I want to go ahead and address the script for this movie before I move on to the direction. J.H. Wyman wrote the script for Dead Man Down, and this guy has some talent with the pen. Not that the dialogue is necessarily legendary, but I’m talking about the twists and turns within the already interesting story. As soon as this film started, it felt like they accidentally turned the movie on halfway in, which happens sometimes. The beginning left me wondering, “What the heck is happening?” And that does happen many other times throughout this film, where something completely random happens and it will leave you scratching your head, until a few minutes later when it is explained, and it is all very well done and brilliantly conceived. I found myself saying audibly, “Very nice” after one of these moments. Also, when I watched the trailer, I thought it made it out to look like it would be an action packed thriller. It’s actually, as I mentioned earlier, the exact opposite. Yes there is some action, mostly in the final act, but for the majority of its near two hour running time, this movie is dialogue driven. If you saw the movie Killing Them Softly last year, which I really liked, then you have an idea of what this film is like in terms of action compared to dialogue. Kudos to Wyman on the script.
Now we can discuss the direction, and oh my word, how good it is. I have only seen David Fincher’s American version of The Girl With the Dragon Tattoo, which had great cinematography by the way, but because of my lack of seeing the Swedish version, I really didn’t know what to expect from director Niels Arden Oplev. If the direction and camerawork are anything like they are in Dead Man Down, I plan on watching it as soon as I can because those two factors are, in my opinion, the best aspects of this entire movie. Oplev certainly knew what he was doing in making this movie, because even he had to know this is a revenge flick. Revenge flicks are revenge flicks. This story could’ve easily been sold to some company that decided to have some first time director film it with Stallone or Schwarzenegger, but instead, Oplev decided to take his time in getting a good cast, framing the film, and placing the actors where he wanted, and it all works out successfully. As for the cinematography, it’s marvelous. The tilts of the camera and the backgrounds behind characters look beautiful with the lighting, and there a few jaw dropping camera shots that left me saying, “Holy crap.” One of which involves the camera descending from above a staircase. That may not sound like much, but just watch out for that one, because you’ll lose yourself in it. It’s dazzling.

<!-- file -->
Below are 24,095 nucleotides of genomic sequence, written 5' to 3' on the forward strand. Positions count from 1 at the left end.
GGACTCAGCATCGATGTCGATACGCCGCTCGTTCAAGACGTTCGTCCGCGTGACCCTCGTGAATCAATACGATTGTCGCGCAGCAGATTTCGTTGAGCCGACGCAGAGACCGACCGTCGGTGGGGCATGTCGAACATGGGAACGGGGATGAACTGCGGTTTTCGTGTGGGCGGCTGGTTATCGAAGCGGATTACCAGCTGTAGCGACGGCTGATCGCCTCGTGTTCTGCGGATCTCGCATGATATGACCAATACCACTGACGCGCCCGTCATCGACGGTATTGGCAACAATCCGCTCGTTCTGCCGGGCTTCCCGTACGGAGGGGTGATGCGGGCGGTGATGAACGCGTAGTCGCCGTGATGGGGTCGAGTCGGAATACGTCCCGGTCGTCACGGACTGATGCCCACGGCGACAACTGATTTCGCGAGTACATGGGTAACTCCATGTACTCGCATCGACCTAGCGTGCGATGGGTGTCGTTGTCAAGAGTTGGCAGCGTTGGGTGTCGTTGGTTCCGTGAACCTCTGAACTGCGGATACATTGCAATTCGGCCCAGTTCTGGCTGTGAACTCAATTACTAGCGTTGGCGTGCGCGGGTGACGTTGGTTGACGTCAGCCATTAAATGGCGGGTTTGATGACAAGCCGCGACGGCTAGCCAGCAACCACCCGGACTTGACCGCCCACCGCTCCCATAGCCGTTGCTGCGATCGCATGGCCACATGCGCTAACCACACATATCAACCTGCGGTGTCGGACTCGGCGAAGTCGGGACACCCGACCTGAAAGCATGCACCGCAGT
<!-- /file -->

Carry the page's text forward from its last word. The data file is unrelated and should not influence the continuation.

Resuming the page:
FINAL VERDICT: Dead Man Down is probably the biggest surprise of the year for me so far. It’s great to see Colin Farrell give his best performance in years and the supporting cast does a good job at backing him up. The script provides the majority of the surprises though as it fills its characters with pasts and personalities that we grow to care about and delivers some very unexpected twists that allow the story to ascend above the standard action thriller. This is a dialogue driven film that has some of the best camerawork and cinematography I’ve seen all year, and it is the best surprise I’ve seen in 2013. (B+)